Let’s go back to academics

Ted Hamilton

I know I do not take much time to thank President Lefton for much of anything – to be honest, I rarely see the reason. There is an exception to every rule though.

In Tuesday’s Record Courier, Lefton was asked about the university’s budget for the athletic department. While he recognized the importance of Kent State’s sport teams, he also knows it is his responsibility to watch out for the finances of the school.

Why has financing college sports turned into a pissing match?

Just because the University of Akron has had updates to its athletic facilities does not mean Kent can or should.

Sports are important in some respects – they give students something to do during the week and let athletes perfect their game. Athletic programs can be the reason some students enroll at a certain school. Everybody loves a good basketball or football game. Even I enjoy a hockey match now and then.

That being said, sports programs are a money pit. According to a report put out by the NCAA last year, only a few programs exist without relying on subsidies from the university. Taking money from tuition or donors to put into sports programs undermines what the university is here for.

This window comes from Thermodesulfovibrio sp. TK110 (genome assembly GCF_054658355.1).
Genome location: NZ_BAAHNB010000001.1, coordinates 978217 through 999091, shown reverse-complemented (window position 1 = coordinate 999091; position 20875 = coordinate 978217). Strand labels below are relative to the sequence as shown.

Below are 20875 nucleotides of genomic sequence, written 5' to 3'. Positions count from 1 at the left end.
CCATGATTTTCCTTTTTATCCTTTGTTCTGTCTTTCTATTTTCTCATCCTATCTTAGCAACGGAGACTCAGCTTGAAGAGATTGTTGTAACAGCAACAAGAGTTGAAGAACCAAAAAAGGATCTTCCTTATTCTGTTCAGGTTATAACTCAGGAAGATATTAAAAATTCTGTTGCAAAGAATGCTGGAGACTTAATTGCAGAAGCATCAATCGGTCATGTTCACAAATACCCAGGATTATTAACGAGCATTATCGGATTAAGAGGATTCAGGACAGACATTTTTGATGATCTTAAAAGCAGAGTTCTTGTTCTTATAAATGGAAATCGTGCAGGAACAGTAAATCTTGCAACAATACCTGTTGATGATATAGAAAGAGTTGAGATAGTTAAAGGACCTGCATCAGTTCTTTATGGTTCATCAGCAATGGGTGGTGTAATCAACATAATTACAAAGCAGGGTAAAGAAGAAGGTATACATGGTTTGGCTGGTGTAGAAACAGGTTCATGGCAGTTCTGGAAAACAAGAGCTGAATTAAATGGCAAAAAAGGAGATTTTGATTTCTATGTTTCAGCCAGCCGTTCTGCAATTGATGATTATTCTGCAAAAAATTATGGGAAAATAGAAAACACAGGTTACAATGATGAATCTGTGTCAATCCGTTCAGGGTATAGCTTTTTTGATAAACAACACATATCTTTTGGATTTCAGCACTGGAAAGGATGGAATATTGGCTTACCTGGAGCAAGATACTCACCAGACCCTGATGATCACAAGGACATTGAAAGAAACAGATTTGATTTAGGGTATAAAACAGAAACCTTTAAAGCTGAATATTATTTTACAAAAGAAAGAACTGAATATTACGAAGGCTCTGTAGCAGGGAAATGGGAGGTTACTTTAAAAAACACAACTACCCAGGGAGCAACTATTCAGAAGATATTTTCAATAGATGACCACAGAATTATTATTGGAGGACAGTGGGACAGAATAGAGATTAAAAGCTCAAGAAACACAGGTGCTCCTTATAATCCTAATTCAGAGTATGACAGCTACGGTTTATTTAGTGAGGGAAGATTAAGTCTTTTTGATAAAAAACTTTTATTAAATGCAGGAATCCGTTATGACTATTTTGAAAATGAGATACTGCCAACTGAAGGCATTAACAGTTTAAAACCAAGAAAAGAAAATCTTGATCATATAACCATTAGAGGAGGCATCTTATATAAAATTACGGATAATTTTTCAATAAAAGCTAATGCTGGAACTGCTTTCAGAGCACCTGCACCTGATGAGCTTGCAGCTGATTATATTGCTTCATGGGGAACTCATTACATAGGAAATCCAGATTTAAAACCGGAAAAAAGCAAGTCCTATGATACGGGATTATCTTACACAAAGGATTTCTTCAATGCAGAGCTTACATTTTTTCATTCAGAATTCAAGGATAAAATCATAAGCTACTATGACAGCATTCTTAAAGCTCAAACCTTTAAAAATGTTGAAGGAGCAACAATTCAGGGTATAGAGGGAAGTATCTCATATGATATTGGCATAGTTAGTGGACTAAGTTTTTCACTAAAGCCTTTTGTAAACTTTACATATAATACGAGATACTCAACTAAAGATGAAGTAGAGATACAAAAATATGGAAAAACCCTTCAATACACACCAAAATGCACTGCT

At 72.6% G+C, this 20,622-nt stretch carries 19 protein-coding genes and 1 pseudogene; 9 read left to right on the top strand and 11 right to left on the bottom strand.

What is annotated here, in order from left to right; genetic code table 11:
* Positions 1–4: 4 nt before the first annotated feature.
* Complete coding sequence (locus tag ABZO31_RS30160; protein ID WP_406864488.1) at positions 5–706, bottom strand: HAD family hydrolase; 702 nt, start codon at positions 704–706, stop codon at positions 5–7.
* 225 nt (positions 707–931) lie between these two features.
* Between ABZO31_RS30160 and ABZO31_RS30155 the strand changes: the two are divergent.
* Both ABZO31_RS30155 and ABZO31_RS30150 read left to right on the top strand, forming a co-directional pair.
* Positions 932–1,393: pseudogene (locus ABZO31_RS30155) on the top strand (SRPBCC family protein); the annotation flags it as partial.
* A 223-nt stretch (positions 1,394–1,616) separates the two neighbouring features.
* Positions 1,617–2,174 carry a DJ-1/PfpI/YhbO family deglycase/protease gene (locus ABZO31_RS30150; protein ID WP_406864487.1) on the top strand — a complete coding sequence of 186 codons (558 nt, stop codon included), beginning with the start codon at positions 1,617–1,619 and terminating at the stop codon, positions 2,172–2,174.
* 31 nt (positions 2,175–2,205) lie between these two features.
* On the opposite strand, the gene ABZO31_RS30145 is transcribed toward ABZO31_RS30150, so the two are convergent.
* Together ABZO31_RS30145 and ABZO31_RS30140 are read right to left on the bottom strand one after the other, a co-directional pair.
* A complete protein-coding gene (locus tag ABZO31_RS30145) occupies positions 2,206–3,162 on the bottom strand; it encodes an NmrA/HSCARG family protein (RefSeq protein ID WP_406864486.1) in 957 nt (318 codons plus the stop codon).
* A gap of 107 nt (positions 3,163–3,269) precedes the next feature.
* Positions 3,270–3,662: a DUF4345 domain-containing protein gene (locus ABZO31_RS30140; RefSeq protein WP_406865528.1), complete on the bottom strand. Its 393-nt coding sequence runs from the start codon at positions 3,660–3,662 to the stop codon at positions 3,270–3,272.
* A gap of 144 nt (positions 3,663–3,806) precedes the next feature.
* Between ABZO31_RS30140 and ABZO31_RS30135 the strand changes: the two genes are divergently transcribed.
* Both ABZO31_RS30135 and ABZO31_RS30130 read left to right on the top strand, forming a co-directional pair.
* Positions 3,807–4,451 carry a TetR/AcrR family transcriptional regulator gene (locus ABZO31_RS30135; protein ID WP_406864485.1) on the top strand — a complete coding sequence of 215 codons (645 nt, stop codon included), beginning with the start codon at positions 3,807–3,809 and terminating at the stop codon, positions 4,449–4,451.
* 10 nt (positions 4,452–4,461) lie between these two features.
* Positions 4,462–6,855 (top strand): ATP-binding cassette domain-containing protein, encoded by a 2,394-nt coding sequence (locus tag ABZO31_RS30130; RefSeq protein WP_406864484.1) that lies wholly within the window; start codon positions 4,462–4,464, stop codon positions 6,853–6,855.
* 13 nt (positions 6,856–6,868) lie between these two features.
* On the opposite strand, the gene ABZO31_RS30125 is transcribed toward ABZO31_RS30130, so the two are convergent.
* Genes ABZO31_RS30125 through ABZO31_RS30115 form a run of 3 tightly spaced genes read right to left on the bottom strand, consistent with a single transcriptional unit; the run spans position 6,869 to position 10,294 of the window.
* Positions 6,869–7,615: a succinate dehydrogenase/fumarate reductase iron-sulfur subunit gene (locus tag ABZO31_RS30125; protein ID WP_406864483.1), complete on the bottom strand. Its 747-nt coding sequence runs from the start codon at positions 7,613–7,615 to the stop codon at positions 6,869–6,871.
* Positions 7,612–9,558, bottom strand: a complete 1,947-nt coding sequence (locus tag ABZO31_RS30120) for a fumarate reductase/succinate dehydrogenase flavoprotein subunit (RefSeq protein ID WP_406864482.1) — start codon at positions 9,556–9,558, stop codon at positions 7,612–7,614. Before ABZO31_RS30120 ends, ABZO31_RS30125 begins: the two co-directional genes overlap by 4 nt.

The majority of students are not here to play or even watch the school’s athletic teams – we are here to learn.

There seems to be no end in sight – “stimulus” package or not – to the sinking of our nation’s economy. In times like this, the last thing we should be worried about is pumping more money into entertainment. Instead, maybe we should be worried about spending money on academics.

The primary responsibility of a university is to provide people with an education, not to worry whether the M.A.C. Center is as nice as our rival’s. Let’s update some of the bathrooms in Bowman Hall, or give Verder Hall a makeover. The last thing we need to do is give money to a program that does not create a profit.

It’s good to root for the home team, but it should not be our number one priority. How many students go to the football games? Not many.

Instead of putting more money into sports, we should be focusing more energy on academics and research. Kent State is a research university and helped pioneer liquid crystal technology – we should not forget that.

Sports programs at our university are important to our culture, but they definitely should take a backseat to classroom academics and the research faculty conducts.

After all, the cure for cancer is not going to be found on the football field.

Ted Hamilton is a senior magazine journalism major and a columnist for the Daily Kent Stater. Contact him at [email protected].